Why Gamers Love Guilds

Albion Online (Sandbox Interactive Gmbh, 2016)

At its best a guild helps members meet their fundamental human needs, like approval, affiliation, and self-determination

I resent the stereotype than gamers are socially inept loners. Couch co-op games enliven friendships as players overcome challenges side by side. LAN parties and MOBAs can combine elements of traditional parties and team sports. Even single player games can foster discussion, appreciation, and interactive spectating (e.g., Let’s Plays..., Twitch Plays...). In addition to all that socializing, one gaming experience has distinctly given me numerous moments of gaming bliss and months of lasting fascination and satisfaction, in the company of others. I'm talking about being part of a guild in a massively multiplayer online game (MMOG).

I've played many roles in guilds, including senior officer, head diplomat, and fleet commander. I recently started playing two newer MMOGs after burning out on another. I play such games in order to interact with other people, so joining a guild is one of my early-game goals. In each MMOG, I searched for the kind of guild I prefer, applied to it, and was accepted. This experience has provoked my thinking about what a guild can become. For example, while reading and watching guilds' recruiting content I'm reminded of my past guild experiences, good and bad.

At its best a guild helps members meet their fundamental human needs. Like many psychologists, I believe that we can better understand specific behaviors by unpacking and illuminating human needs. People who choose to participate in a social "construct" such as a guild are trying to meet distinct needs. Needs are a messy business. While needs can drive behavior, we may not consciously consider our needs when we make choices, or we may not choose the best strategies to meet our needs. For example, I may not carefully consider what I'm looking for in a guild, join an ill fitting or poorly managed guild and feel thwarted in meeting my needs.

By contrast, a guild and its members thrive when the guild leaders understand members' needs, make it relatively easy to meet them, and communicate this understanding and ease to prospective members. Of course, you don't have to be a psychologist to effectively lead a guild. Yet developing a deeper understanding of human needs may help guild leaders and other members discuss, plan, and troubleshoot their guilds' health.

A well managed guild offers at least three core benefits: an intentional community, a deliberate identity, and a unity of purpose. Each of these benefits helps members meet one or more human needs.

Intentional community is the first benefit that a guild can offer. As humans, we have a need for relatedness. We want to feel authentic and experience reciprocal relationships with other people, relationships such as camaraderie, friendships, familial love, and romantic love. We also have a need for approval (or affirmation), and we want to be seen and valued. These needs often overlap. For example, I want to feel a sense of real friendship with my guild mates, and I crave their positive judgment of my in-game performance and contributions to the guild's goals.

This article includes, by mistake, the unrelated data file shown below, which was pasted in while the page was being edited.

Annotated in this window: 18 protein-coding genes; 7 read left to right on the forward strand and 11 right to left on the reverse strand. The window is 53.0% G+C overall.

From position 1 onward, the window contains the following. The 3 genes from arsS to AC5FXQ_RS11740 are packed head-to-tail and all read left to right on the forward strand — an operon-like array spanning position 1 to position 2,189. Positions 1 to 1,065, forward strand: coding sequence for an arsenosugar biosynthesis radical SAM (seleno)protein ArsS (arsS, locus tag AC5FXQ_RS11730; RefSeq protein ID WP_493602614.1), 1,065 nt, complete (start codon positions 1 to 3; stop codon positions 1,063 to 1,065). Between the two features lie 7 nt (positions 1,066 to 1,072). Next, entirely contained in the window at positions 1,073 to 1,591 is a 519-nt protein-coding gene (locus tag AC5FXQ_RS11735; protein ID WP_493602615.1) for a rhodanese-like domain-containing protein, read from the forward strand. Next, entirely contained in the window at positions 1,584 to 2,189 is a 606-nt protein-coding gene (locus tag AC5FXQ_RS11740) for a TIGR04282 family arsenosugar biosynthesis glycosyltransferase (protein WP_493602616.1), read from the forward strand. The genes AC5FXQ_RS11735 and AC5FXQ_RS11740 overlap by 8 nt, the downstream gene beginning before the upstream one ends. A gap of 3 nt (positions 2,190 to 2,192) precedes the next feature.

Communities can occur in many contexts for many reasons, by happenstance or intention, as fleeting or long-term constructs. For example, the employees in a business may not choose to work there because of each other, yet they may still form camaraderie and friendships. Normally, the passengers waiting in an airport don’t interact much, yet when a flight delay strands them together for hours they may start talking and connecting.

Guilds are somewhat similar to those examples in that usually individuals first choose to play an MMOG and only then to seek a guild. Yet there are often thousands of players in an MMOG. When a subset of those players join together in a guild, it's not happenstance. They're intentionally creating a community. That's exciting because intentional, long term communities will be more successful at helping members to meet their needs than coincidental or fleeting communities.

Deliberate identity is the second benefit that a guild can offer. As humans, we have a need for affiliation. I want to be part of something bigger than myself, to mingle my individual identity with a shared identity. For example, I'm proud to be affiliated with my university, to refer to the Pacific Northwest as my home (even if I don't currently live there), and to identify as a bicyclist. Humans go to great lengths to build and represent their affiliations with identity "signifiers" such as a high school letterman's jacket, a bumper sticker, wearing face paint with my team's colors while watching a sports game, wearing a religious symbol, or wearing my gang's colors and flashing gang signs with my hands.